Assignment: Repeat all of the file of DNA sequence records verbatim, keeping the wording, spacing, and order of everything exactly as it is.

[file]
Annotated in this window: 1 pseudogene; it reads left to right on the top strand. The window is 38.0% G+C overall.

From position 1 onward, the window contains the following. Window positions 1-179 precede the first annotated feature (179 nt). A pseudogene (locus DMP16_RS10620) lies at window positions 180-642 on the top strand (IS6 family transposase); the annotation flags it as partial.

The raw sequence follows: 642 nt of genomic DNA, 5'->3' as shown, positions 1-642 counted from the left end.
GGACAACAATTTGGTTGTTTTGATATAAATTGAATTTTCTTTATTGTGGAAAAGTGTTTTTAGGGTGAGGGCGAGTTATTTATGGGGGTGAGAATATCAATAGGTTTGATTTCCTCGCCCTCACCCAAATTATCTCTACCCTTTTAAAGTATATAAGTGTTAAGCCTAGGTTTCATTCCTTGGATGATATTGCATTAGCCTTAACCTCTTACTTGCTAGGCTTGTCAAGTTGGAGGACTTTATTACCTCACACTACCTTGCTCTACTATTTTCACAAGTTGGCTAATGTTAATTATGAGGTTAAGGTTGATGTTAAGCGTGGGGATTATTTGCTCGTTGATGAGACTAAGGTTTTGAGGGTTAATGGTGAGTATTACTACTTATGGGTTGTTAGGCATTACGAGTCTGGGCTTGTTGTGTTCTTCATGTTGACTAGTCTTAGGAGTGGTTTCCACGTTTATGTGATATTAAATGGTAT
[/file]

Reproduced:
Annotated in this window: 1 pseudogene; it reads left to right on the top strand. The window is 38.0% G+C overall.

From position 1 onward, the window contains the following. Window positions 1-179 precede the first annotated feature (179 nt). A pseudogene (locus DMP16_RS10620) lies at window positions 180-642 on the top strand (IS6 family transposase); the annotation flags it as partial.

The raw sequence follows: 642 nt of genomic DNA, 5'->3' as shown, positions 1-642 counted from the left end.
GGACAACAATTTGGTTGTTTTGATATAAATTGAATTTTCTTTATTGTGGAAAAGTGTTTTTAGGGTGAGGGCGAGTTATTTATGGGGGTGAGAATATCAATAGGTTTGATTTCCTCGCCCTCACCCAAATTATCTCTACCCTTTTAAAGTATATAAGTGTTAAGCCTAGGTTTCATTCCTTGGATGATATTGCATTAGCCTTAACCTCTTACTTGCTAGGCTTGTCAAGTTGGAGGACTTTATTACCTCACACTACCTTGCTCTACTATTTTCACAAGTTGGCTAATGTTAATTATGAGGTTAAGGTTGATGTTAAGCGTGGGGATTATTTGCTCGTTGATGAGACTAAGGTTTTGAGGGTTAATGGTGAGTATTACTACTTATGGGTTGTTAGGCATTACGAGTCTGGGCTTGTTGTGTTCTTCATGTTGACTAGTCTTAGGAGTGGTTTCCACGTTTATGTGATATTAAATGGTAT